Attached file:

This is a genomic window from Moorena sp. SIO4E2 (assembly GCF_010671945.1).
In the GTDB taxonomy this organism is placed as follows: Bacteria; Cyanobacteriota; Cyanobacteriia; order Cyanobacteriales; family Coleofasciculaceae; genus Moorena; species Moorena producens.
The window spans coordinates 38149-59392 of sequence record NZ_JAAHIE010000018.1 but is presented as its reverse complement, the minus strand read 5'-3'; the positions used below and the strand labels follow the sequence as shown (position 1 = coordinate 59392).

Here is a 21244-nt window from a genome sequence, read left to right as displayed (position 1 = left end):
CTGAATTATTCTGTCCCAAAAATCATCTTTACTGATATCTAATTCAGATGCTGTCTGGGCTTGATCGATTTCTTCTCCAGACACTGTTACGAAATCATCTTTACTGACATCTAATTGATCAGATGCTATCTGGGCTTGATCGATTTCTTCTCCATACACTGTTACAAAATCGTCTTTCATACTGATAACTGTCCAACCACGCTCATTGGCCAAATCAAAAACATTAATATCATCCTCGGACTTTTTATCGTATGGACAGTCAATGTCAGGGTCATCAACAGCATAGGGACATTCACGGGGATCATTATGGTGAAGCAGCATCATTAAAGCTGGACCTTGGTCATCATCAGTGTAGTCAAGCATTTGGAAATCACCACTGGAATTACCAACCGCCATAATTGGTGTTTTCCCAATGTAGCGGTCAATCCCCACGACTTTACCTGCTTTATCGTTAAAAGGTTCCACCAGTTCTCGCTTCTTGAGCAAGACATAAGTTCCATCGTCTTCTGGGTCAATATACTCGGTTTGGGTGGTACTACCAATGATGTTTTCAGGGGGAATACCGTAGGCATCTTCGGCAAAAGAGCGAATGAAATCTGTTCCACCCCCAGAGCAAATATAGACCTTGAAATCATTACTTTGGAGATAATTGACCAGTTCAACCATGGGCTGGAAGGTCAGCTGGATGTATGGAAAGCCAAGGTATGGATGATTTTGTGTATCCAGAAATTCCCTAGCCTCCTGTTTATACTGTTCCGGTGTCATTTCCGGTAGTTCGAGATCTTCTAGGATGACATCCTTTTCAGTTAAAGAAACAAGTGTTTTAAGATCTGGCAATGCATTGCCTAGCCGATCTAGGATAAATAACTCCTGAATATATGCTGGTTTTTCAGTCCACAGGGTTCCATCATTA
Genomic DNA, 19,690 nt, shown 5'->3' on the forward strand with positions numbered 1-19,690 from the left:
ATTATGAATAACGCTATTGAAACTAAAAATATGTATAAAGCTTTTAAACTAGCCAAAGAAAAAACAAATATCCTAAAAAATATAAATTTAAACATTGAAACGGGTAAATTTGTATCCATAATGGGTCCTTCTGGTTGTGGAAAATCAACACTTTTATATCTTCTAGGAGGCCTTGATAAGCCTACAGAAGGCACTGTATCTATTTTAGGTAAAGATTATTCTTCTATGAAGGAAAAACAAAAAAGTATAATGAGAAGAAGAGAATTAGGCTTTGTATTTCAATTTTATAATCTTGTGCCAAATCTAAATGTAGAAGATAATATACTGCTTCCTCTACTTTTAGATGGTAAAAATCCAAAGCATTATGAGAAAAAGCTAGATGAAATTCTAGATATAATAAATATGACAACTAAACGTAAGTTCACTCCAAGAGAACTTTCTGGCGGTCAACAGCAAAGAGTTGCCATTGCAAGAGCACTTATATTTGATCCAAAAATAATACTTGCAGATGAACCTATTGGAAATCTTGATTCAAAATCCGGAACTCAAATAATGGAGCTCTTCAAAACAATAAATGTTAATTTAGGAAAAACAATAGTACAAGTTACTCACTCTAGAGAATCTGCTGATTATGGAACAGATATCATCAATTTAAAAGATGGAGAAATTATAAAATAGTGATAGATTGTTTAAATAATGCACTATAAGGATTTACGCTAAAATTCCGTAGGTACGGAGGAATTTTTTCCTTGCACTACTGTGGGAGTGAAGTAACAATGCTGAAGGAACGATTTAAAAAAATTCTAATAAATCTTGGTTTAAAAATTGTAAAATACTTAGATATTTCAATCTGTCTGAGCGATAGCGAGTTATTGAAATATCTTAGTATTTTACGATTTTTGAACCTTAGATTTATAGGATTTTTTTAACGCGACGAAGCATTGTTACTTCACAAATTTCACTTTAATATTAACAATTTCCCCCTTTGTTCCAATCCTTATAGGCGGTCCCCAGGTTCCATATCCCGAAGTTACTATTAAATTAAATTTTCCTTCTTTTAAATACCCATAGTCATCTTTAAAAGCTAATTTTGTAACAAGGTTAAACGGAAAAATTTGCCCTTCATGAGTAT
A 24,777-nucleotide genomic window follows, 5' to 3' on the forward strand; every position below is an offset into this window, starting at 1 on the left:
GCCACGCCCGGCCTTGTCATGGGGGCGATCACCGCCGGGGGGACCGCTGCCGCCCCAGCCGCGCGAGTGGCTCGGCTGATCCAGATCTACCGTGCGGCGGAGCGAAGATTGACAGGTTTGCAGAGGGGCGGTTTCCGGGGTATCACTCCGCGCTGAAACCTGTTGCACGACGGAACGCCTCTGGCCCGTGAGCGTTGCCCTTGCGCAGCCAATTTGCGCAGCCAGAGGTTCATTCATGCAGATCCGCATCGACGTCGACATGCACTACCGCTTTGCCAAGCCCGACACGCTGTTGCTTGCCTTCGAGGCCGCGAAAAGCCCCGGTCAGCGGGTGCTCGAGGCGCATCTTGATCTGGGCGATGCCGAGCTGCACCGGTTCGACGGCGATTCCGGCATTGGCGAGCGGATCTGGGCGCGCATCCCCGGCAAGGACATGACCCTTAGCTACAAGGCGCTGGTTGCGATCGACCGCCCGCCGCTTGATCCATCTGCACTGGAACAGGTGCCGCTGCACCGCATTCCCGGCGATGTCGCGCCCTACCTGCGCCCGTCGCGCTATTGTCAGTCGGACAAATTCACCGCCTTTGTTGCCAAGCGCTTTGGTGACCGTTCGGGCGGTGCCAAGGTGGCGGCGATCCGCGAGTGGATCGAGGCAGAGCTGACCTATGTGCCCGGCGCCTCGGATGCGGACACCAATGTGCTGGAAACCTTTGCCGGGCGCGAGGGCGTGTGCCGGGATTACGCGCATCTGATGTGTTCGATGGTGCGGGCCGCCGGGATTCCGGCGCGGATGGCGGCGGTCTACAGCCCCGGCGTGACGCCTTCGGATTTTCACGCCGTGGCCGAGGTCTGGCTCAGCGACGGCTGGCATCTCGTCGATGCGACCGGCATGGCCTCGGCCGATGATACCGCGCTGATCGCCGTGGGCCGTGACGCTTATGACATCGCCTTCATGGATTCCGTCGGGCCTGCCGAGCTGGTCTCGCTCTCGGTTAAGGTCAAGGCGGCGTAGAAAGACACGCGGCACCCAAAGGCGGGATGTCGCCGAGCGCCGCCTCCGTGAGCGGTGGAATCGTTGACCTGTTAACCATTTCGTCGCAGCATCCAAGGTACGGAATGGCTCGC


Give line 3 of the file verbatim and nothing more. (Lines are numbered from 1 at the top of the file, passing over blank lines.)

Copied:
The window spans coordinates 38149-59392 of sequence record NZ_JAAHIE010000018.1 but is presented as its reverse complement, the minus strand read 5'-3'; the positions used below and the strand labels follow the sequence as shown (position 1 = coordinate 59392).